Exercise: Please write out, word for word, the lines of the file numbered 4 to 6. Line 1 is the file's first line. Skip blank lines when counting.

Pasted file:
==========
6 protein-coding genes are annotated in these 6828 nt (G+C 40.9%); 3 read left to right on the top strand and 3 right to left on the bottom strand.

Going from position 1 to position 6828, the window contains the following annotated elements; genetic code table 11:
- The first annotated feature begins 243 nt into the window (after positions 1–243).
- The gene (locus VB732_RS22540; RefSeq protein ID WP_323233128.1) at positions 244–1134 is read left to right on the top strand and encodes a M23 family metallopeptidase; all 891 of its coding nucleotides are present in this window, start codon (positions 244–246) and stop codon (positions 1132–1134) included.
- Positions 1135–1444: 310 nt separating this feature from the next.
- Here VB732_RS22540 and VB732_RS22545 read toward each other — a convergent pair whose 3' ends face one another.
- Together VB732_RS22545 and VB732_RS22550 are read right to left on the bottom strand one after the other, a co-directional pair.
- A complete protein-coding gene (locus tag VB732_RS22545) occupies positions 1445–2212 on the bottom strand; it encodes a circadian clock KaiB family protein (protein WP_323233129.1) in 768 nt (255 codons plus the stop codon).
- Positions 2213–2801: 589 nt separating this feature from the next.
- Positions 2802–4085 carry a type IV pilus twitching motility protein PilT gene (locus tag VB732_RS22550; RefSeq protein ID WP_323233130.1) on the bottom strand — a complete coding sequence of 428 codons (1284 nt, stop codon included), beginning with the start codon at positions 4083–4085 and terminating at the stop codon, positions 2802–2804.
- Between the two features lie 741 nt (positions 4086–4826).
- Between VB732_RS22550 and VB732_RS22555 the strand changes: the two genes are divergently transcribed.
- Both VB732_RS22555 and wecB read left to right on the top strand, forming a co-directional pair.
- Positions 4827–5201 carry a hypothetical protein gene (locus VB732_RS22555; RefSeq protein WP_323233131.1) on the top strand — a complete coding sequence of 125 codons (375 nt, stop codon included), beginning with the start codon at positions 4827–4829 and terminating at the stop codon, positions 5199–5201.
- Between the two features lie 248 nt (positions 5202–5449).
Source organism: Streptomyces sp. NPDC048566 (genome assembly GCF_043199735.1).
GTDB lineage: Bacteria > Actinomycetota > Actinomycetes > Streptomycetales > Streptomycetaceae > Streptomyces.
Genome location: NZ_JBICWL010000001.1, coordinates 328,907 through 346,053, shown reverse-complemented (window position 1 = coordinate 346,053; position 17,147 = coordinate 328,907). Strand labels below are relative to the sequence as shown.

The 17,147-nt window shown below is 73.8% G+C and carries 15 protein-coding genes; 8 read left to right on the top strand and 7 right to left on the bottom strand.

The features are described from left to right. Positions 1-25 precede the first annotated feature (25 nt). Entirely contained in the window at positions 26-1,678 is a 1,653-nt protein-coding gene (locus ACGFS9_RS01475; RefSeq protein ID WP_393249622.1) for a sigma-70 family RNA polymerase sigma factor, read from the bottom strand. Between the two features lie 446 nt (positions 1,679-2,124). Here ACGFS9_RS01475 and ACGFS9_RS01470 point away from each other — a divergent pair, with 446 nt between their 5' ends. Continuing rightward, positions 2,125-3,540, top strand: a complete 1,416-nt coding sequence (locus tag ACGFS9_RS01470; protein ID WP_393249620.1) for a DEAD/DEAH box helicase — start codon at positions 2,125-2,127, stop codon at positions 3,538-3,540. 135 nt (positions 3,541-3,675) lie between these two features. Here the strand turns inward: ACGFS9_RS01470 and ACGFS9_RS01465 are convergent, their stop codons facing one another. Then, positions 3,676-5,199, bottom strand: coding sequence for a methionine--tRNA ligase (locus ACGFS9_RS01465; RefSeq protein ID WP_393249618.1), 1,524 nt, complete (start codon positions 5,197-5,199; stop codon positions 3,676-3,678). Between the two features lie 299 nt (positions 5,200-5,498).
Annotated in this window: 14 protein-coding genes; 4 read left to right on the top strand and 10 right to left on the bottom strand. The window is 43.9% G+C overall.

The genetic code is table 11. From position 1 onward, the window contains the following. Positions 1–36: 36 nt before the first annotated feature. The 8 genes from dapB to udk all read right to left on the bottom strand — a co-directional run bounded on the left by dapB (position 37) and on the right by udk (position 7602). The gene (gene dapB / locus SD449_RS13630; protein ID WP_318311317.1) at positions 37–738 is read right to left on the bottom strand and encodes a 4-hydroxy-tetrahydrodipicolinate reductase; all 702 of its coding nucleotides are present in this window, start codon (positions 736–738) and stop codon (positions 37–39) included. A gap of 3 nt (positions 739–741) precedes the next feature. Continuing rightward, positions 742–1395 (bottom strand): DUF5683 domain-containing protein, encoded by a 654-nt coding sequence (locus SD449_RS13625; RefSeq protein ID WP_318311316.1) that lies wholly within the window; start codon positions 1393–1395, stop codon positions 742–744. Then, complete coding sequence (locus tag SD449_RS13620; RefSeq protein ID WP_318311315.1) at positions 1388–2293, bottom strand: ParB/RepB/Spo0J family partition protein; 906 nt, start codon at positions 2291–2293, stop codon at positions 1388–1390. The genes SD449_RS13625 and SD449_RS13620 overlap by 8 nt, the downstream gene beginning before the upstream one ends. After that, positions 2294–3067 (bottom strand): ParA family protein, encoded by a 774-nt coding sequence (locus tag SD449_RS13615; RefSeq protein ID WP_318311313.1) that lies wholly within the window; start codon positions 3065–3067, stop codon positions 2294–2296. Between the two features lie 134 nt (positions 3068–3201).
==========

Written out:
- The gene (locus VB732_RS22540; RefSeq protein ID WP_323233128.1) at positions 244–1134 is read left to right on the top strand and encodes a M23 family metallopeptidase; all 891 of its coding nucleotides are present in this window, start codon (positions 244–246) and stop codon (positions 1132–1134) included.
- Positions 1135–1444: 310 nt separating this feature from the next.
- Here VB732_RS22540 and VB732_RS22545 read toward each other — a convergent pair whose 3' ends face one another.